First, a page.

The museum attracts about 12,000 visitors a year — mostly seniors but also “a lot of younger people interested in Old Hollywood,” said Edwards. Admission is $6 and patrons can buy a variety of souvenirs from Ava Gardner post cards to five-ounce jars of regional delicacies like sweet potato butter and moonshine jelly. Continue reading
by Paul Szep
“Prices are set on the margin,” goes a general statement in economics and finance. It sounds a bit glib as an explanation for the current abject state of the global economy. How for the “want of a nail” could the battle be lost?
Think of an airplane consisting of 100 seats which only breaks even on the cost for a single journey once there are 65 paying customers on board. The blue seats in the image below are the 64 patiently waiting to start their travels. The red chair waits for the 65th customer.
It depends on what you mean by “save.”
Recently The Financial Times ran a story (“Shale gas boosts US manufacturing“) discussing the fact that a number of companies, both American and non-American, were either re-opening chemical or fertilizer plants in the United States, or were building new plants. This trend has emerged as the result in the significant fall in the price of natural gas in the US as compared with other regions. As the FT noted,
Dow Chemical plans to open new US ethylene and propylene plants later this decade, and restart a Louisiana ethylene cracker closed in 2009. Royal Dutch Shell announced a chemical plant in the gas-rich Appalachian mountain region to make ethylene and petrochemicals. Sasol of South Africa last week unveiled a plan to convert gas into diesel fuel in Louisiana.
In the fertiliser industry, Potash Corporation of Saskatchewan is investing $158m to restart a Louisiana anhydrous ammonia plant shut in 2003, when gas prices were climbing. Aluminium company Ormet is dusting off a nearby plant shuttered in 2006.
This is a turnaround from activity a decade ago, as the FT notes, when companies were closing plants and moving operations elsewhere. Continue reading
By Lee Camp
by Chip Ainsworth
Shortly after finishing his three-month, 3,312-mile run from the coast of Oregon to the Rhode Island shore, Glenn Caffery visited his physician and complained that his feet were numb.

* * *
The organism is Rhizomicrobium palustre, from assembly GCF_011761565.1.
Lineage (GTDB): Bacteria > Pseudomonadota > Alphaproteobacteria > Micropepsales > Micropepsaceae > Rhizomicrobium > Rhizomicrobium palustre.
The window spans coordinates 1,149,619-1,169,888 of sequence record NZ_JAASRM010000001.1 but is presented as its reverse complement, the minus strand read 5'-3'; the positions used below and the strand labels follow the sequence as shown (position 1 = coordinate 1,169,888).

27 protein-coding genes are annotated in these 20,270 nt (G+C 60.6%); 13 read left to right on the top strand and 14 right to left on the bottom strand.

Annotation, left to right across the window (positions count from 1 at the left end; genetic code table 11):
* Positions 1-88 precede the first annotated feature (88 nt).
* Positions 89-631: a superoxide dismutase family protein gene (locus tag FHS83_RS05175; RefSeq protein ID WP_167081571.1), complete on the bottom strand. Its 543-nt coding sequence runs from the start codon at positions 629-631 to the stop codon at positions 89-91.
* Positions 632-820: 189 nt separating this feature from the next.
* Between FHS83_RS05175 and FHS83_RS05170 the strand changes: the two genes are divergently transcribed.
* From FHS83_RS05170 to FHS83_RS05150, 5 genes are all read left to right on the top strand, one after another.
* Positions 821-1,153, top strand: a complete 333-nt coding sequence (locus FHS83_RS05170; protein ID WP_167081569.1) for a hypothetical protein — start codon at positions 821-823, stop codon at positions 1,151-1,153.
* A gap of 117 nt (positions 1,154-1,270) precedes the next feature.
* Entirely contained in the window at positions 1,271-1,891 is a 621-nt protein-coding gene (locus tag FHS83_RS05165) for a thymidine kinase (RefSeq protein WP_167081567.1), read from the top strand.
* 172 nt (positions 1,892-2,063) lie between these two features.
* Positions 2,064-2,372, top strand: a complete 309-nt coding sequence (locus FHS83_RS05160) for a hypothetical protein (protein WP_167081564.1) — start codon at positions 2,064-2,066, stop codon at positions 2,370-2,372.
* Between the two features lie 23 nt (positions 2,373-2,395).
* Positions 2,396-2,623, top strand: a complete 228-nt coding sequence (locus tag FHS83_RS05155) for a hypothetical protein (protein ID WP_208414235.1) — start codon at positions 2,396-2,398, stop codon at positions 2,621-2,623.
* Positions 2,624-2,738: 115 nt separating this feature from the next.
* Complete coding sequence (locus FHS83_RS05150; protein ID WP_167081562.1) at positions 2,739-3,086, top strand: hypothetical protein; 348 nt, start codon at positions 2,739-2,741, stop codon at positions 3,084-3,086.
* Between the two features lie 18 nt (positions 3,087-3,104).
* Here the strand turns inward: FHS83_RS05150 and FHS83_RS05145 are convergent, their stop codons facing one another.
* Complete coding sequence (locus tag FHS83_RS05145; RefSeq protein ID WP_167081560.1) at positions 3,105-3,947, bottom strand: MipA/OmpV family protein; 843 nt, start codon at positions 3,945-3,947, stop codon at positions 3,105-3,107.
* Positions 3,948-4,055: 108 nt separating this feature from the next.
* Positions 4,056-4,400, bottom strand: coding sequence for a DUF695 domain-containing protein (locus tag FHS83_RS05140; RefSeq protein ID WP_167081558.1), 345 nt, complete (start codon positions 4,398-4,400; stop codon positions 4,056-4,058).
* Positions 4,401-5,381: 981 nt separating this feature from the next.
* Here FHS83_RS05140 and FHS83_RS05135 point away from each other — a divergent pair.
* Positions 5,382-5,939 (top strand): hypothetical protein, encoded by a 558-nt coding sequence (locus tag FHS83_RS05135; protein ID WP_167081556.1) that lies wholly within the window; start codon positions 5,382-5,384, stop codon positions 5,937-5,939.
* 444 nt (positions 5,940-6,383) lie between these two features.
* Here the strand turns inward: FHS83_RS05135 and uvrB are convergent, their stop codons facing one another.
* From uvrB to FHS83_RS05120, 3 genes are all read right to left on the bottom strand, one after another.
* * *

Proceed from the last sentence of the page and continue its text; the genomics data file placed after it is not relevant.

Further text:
“What’d you expect?” the doctor replied.
Caffery, a 49-year-old data management teacher at the University of Massachusetts in Amherst, lives in Leyden, a small town in the Connecticut River Valley that borders Vermont. His cross-country pilgrimage was to raise awareness about the Alzheimer’s disease that killed his father at age 68.
“He was diagnosed at 55,” said Caffery, “but it was symptomatic at least two years prior to that.”
On May 19, Caffery stuck his foot into the Pacific Ocean and began his long, arduous journey across Oregon, Idaho, Wyoming, South Dakota, and Minnesota on toward the Northeast and into New England. On Aug. 17, surrounded by friends and family, he splashed into the Atlantic Ocean at Misquamicut Beach in Rhode Island.
The Tim Tebow experiment has begun, with the Denver Broncos posting an 18-15 come-from-behind overtime victory over the winless Miami Dolphins on Sunday afternoon.
I’ve been critical of Tebow and his frequently irrational fan base, but none of that matters now. All that matters at this point is whether he’s a viable quarterback for a team that hasn’t accomplished much this century. So in the interest of objective evaluation, let’s take a cold, hard look at Tebow’s performance yesterday. Namely, let’s examine what he did well, what he didn’t do so well, where he deserves credit and where he doesn’t deserve credit, etc.
Results are results, and this is a W. Period. Continue reading
You can’t go back,
you can’t repeat the unrepeatable.
You can look back, though. In Littlefoot, written in 2007, the year he turned seventy, Wright stands on the ridgeline between past and future, moving forward with an elegiac awareness of everything behind him.
I’m starting to feel like an old man
alone in a small boat
In a snowfall of blossoms….
Voices from long ago floating across the water. Continue reading